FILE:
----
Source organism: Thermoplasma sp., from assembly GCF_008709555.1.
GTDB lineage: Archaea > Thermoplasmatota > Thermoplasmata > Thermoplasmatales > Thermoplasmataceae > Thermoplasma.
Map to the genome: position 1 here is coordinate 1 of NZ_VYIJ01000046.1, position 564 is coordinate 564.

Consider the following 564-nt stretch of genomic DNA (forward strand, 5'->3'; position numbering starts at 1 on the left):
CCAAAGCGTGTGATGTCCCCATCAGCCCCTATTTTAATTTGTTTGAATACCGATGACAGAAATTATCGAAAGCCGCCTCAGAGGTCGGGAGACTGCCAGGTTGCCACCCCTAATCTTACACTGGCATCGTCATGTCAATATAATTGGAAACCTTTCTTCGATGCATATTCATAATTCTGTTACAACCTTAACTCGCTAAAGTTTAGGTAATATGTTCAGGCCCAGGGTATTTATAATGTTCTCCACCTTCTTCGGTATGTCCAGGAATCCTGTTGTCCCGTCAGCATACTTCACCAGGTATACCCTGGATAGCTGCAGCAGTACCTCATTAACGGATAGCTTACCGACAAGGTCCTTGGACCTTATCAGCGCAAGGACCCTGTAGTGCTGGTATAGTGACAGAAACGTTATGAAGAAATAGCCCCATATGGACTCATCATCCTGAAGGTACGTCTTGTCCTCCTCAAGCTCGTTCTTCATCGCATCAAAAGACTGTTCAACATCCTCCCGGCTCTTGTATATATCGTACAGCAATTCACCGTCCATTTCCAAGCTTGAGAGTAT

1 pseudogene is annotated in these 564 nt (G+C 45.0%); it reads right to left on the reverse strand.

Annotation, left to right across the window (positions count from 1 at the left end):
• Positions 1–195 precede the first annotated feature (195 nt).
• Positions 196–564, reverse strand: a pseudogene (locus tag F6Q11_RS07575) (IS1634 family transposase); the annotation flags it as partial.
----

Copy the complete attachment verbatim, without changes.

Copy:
Source organism: Thermoplasma sp., from assembly GCF_008709555.1.
GTDB lineage: Archaea > Thermoplasmatota > Thermoplasmata > Thermoplasmatales > Thermoplasmataceae > Thermoplasma.
Map to the genome: position 1 here is coordinate 1 of NZ_VYIJ01000046.1, position 564 is coordinate 564.

Consider the following 564-nt stretch of genomic DNA (forward strand, 5'->3'; position numbering starts at 1 on the left):
CCAAAGCGTGTGATGTCCCCATCAGCCCCTATTTTAATTTGTTTGAATACCGATGACAGAAATTATCGAAAGCCGCCTCAGAGGTCGGGAGACTGCCAGGTTGCCACCCCTAATCTTACACTGGCATCGTCATGTCAATATAATTGGAAACCTTTCTTCGATGCATATTCATAATTCTGTTACAACCTTAACTCGCTAAAGTTTAGGTAATATGTTCAGGCCCAGGGTATTTATAATGTTCTCCACCTTCTTCGGTATGTCCAGGAATCCTGTTGTCCCGTCAGCATACTTCACCAGGTATACCCTGGATAGCTGCAGCAGTACCTCATTAACGGATAGCTTACCGACAAGGTCCTTGGACCTTATCAGCGCAAGGACCCTGTAGTGCTGGTATAGTGACAGAAACGTTATGAAGAAATAGCCCCATATGGACTCATCATCCTGAAGGTACGTCTTGTCCTCCTCAAGCTCGTTCTTCATCGCATCAAAAGACTGTTCAACATCCTCCCGGCTCTTGTATATATCGTACAGCAATTCACCGTCCATTTCCAAGCTTGAGAGTAT

1 pseudogene is annotated in these 564 nt (G+C 45.0%); it reads right to left on the reverse strand.

Annotation, left to right across the window (positions count from 1 at the left end):
• Positions 1–195 precede the first annotated feature (195 nt).
• Positions 196–564, reverse strand: a pseudogene (locus tag F6Q11_RS07575) (IS1634 family transposase); the annotation flags it as partial.